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Wreckage From A Mayan Slave Ship Discovered In Mexican Waters

Experts in Mexico have confirmed the first ever discovery of a Mayan slave ship that transported them in the 1800s to work in sugarcane fields in Cuba. They were brought there during the 1847-1901 rebellion that was called “The War of the Castes”. The Mayans were either captured or tricked by being offered contracts to work in Cuba but ended up being treated like slaves.

Many of the Mayans who were brought to Cuba unfortunately never returned to their homes. “Each slave was sold to a middleman for 25 pesos, and they resold them in Havana for as much as 160 pesos, for men, and 120 pesos for women,” explained archaeologist Helena Barba Meinecke.

The wreckage was found in about 22 feet of water back in 2017 by local fishermen approximately 2 miles from the Yucatan port of Sisal. At first, archaeologists who examined the wreckage named it “Adalio” after the grandfather of the fisherman who found it. Upon further examination of the fairly well-preserved wreckage as well as the items found on board the vessel (which included ceramic bottles, pieces of glass, and brass cutlery), they realized that the steamship was constructed in the middle part of the 1800s.

The captured Mayans were forced to work in sugarcane fields in Cuba.

At that point, they started looking through old archives from Mexico, Cuba, and Spain for clues and they found old newspaper articles describing a specific vessel that had sunk in the same area where the wreckage was found. Based on their information, the National Institute of Anthropology and History was able to determine that the wreckage belonged to “La Unión” – a paddle-wheel steamship that was owned by a Spanish company and operated out of Havana. In fact, the ship was traveling to Havana in September of 1861 when the boilers exploded, causing it to sink and killing about half of the 80 crew members and 60 passengers who were on board.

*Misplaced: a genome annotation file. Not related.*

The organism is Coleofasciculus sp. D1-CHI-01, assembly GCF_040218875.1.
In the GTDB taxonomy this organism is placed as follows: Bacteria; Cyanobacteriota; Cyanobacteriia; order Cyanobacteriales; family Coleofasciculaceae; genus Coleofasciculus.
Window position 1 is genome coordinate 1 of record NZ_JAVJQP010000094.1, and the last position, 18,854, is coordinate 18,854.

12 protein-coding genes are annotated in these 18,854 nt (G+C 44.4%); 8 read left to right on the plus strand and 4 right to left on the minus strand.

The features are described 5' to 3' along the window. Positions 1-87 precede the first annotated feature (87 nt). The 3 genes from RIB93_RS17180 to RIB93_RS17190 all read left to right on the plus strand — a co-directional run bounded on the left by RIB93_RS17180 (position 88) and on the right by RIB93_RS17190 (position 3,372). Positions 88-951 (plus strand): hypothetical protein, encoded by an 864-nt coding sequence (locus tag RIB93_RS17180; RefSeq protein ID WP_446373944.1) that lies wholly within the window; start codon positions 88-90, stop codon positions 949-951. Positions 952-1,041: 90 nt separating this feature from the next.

Almost a year before the sinking of the ship, it was discovered that there were 29 Mayas on board – including children as young as seven years of age – that were being taken to Cuba. The plan to transport the unsuspecting Mayans to Cuba to work in slave-like conditions was stopped, although the vessel still traveled there with actual paying passengers.

(Not the wreckage of “La Unión”.)

It is still unknown whether or not any Mayans were on board the ship when it sank because even if they were there, they would have more than likely been listed as cargo in order to hide them.

While there have been previous underwater discoveries of African slave ships, this is the first time ever that a Mayan slave ship has been found so this is definitely a significant find. Pictures of the wreckage belonging to “La Unión” can be seen here.

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Jocelyne LeBlanc works full time as a writer and is also an author with two books currently published. She has written articles for several online websites, and had an article published in a Canadian magazine on the most haunted locations in Atlantic Canada. She has a fascination with the paranormal and ghost stories, especially those that included haunted houses. In her spare time, she loves reading, watching movies, making crafts, and watching hockey.